Thai Football Sucks
If you had ever watched Champions league football or the World Cup or been lucky enough to absorb the energy and the atmosphere of being at the stadiums in Europe or South America during a match, you will be hooked and want to go again and again. If on the other hand you had only ever seen Thai premier league football then it would be a shock to you to see the Western game.
Even Southeast Asian people admit that ever since the English Premier League is beamed to every pub TV in the region that it would take a lot of change before Thailand or other Southeast Asian nations qualify for a World Cup.
For the top tournament games you will see the ball itself is 95% under control by the players on the pitch, in Thailand it feels like the ball is under control 60% of the time and that difference is so telling, it seems so much slower for the Thai game, the players seem to be chasing the ball rather than making it do their bidding.
Champions League football is a tournament between the best in Europe, you have to qualify in the top 4 in their domestic leagues, which makes for some fantastic and exciting viewing and the fortunes that FIFA make on the games, the merchandise and television rights associated with the teams is unsurpassed.
From a personal finance standpoint you need to be aware of who the best performers in the elite leagues of stocks are, so you can invest in a variety of them thus by using a good balance of high risk and low risk you can be sure of a fruitful season.
A financial manger worth their salt will be aware of the premier league of the top indexes for stocks and will have a lot of their client’s money on the top performers, and watches the ‘games every week from the dug outs, whereas so many people sadly think think the bank, which is the Thailand 4th division relegation zone when it comes to return on investment is the place where their money should be.
The Premier League of financial Indexes are:
– S&P 500® (USD, EUR, GBP)
The Standard and Poor’s 500 is a stock market index based on the common stock prices of 500 top publicly traded American companies. The S&P 500 has been widely regarded as the best single gauge of the large cap U.S. equities market since the index was first published in 1957.
– MSCI ACWI IMI® (USD)
The MSCI All Country World Index Investable Market Index captures large, mid and small cap representation across 23 Developed Markets and 23 Emerging Markets countries. With 8,447 constituents, the index is comprehensive, covering approximately 99% of the global equity investment opportunity set.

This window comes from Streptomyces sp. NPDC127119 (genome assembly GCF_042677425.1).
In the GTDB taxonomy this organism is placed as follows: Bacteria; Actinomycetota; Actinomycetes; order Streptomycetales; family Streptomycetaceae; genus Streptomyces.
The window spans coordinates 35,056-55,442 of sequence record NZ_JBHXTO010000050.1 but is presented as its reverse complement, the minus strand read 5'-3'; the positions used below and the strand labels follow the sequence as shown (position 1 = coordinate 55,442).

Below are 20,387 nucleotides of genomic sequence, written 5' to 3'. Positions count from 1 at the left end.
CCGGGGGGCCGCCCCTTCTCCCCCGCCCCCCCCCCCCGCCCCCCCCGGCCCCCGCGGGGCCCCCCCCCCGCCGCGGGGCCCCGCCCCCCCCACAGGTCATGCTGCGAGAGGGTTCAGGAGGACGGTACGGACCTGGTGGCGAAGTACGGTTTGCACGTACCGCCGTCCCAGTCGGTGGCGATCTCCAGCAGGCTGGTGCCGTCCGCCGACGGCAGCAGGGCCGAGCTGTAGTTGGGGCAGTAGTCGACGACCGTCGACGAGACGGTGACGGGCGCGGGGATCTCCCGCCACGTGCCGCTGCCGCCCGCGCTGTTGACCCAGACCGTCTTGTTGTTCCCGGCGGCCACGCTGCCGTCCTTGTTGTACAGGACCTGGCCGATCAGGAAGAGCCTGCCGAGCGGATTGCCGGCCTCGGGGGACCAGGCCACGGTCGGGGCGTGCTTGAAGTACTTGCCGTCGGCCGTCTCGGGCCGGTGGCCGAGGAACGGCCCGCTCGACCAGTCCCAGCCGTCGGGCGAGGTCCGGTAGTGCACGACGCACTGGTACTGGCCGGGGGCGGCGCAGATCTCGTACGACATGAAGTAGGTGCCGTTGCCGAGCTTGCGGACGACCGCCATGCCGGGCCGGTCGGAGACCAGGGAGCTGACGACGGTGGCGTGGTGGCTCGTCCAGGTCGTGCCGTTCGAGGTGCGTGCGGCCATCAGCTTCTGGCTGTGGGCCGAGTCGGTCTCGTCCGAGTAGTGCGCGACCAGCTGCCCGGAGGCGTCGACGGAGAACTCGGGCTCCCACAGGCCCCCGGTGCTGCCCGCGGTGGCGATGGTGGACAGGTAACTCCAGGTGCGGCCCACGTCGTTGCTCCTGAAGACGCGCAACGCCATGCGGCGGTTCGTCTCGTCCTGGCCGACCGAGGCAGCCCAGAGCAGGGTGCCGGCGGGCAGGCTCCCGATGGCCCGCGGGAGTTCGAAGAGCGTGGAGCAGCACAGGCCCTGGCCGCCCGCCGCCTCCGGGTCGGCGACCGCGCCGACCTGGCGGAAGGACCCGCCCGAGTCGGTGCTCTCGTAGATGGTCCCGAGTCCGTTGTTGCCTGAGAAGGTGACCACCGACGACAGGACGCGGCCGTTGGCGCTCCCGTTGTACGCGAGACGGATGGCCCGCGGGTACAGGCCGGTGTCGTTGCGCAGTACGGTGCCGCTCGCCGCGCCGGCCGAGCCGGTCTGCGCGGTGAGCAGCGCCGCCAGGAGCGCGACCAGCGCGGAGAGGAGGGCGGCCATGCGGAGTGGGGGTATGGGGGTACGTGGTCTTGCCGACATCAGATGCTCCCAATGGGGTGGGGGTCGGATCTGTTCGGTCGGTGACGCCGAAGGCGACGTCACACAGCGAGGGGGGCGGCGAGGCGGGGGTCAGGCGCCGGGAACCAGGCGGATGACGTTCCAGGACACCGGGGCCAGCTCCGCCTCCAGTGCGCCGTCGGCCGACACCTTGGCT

– S&P Asia 50® (USD, EUR)
The S&P Asia 50 is an equity index drawn from four major Asian markets –
Hong Kong, Korea, Singapore, and Taiwan. The index constituents are leading, large, liquid, blue chip companies from the Asian markets.
– EURO STOXX 50® (USD, EUR, GBP)
The EURO STOXX 50 is Europe’s leading Blue-chip index and covers 50 stocks from 12 Euro-zone countries: Austria, Belgium, Finland, France, Germany,
Greece, Ireland, Italy, Luxembourg, the Netherlands, Portugal, and Spain.
– MSCI EMERGING MARKETS IMI® (USD, EUR, GBP)
The MSCI Emerging Markets Investable Market Index (IMI) captures large, mid and, small cap representation across 23 Emerging Markets countries. With
2,617 constituents, the index covers the following countries: Brazil, Chile, China,
Colombia, Czech Republic, Greece, Egypt, Hungary, India, Indonesia, Korea,
Malaysia, Mexico, Peru, Philippines, Poland, Qatar, Russia, South Africa, Taiwan,
Thailand, Turkey and United Arab Emirates.
*Plan values in EUR or GBP must be equivalent to the amount displayed in USD.
– FTSE 100 (GBP)
The FTSE 100 is an index composed of the 100 largest companies listed on the London Stock Exchange (LSE). These are often referred to as ‘blue chip’ companies, and the index is seen traditionally as a good indication of the performance of major companies listed in the UK.
– MSCI EAFE (EUR)
The MSCI EAFE Index is recognized as the pre-eminent benchmark to measure international equity performance of developed markets, excluding the U.S. & Canada. As of May 2010 the Index consisted of the 22 developed market country indices which include Australia, Germany, Israel, Japan,
Singapore, and the United Kingdom.
MSCI World (GBP)
The MSCI World is a stock market index designed to measure developed market equity performance throughout the world. The index includes securities from over 1,600 companies across 23 developed countries.
Ask your financial advisor today about what league your money is invested in, and do you have a death benefit on your savings? What is the surrender value and charges you pay for them to manage your money? Do they have a Savings Plan that offers 125% of Contributions at Year 10?
And most importantly when you will be given your trophy (Your maturity funds) for your hard work consistently saving your hard earned?